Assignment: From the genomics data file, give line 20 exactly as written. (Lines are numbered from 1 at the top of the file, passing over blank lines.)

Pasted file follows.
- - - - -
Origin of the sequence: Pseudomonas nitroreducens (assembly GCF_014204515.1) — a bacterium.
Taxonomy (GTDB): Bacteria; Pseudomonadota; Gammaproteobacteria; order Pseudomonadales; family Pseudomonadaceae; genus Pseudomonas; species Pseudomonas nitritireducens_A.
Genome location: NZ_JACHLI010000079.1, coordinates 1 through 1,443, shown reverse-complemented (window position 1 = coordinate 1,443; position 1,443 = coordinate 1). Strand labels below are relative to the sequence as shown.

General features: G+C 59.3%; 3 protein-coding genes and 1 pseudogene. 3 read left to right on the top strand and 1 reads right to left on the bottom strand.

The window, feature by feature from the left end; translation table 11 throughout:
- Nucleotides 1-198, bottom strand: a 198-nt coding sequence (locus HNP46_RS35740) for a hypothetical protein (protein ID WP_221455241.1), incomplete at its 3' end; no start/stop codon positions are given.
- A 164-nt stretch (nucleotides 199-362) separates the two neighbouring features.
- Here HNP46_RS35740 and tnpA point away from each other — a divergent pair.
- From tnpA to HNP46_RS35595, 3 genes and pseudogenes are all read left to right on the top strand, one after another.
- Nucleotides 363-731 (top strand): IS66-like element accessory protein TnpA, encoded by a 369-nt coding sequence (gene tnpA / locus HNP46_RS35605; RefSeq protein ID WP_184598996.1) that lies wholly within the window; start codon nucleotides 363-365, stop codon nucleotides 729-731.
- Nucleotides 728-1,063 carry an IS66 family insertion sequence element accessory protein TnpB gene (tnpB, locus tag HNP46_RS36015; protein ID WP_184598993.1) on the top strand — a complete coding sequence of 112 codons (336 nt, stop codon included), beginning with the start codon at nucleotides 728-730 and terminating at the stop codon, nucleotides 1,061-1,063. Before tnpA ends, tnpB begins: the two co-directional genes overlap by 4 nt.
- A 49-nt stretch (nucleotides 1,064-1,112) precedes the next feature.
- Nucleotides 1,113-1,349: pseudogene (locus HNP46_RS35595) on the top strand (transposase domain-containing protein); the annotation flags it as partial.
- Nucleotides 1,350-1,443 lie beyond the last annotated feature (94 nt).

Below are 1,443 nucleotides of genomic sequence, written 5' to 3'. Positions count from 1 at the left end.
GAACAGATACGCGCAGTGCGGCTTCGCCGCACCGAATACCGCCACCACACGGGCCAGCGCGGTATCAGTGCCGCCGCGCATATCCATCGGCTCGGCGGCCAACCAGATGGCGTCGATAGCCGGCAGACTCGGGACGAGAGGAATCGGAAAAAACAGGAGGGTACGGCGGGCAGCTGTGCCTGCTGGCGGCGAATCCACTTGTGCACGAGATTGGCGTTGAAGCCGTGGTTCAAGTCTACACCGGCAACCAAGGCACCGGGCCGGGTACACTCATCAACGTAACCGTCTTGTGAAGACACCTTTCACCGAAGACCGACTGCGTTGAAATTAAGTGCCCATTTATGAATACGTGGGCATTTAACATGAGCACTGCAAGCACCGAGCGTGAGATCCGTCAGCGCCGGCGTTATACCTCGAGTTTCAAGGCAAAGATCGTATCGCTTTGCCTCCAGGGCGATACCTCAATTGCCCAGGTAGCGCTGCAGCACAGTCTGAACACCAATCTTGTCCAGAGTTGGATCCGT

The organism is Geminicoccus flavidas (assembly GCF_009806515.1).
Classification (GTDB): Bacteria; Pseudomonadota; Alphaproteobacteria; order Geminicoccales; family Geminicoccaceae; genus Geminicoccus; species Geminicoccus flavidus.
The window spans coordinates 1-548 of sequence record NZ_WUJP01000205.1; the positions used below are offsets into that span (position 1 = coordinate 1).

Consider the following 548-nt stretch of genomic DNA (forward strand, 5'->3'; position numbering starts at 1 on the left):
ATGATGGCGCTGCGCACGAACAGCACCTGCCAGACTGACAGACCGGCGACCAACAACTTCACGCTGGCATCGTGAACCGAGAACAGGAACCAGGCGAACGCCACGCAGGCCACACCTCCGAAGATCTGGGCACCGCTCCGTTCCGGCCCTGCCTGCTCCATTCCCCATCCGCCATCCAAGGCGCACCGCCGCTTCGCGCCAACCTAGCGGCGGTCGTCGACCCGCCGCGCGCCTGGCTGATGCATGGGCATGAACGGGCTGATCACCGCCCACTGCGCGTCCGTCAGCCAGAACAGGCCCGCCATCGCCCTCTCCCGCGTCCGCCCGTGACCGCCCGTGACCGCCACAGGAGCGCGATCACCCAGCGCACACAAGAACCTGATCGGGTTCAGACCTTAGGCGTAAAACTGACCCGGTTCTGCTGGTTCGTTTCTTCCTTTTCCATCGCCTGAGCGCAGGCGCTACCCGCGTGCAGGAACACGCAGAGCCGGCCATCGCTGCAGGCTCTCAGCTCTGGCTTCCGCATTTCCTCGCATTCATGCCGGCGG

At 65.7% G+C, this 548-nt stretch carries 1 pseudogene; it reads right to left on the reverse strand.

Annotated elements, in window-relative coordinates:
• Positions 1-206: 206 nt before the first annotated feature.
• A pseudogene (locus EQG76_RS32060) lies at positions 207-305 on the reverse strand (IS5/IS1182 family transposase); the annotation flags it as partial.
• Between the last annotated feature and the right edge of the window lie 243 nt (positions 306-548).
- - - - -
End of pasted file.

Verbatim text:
Consider the following 548-nt stretch of genomic DNA (forward strand, 5'->3'; position numbering starts at 1 on the left):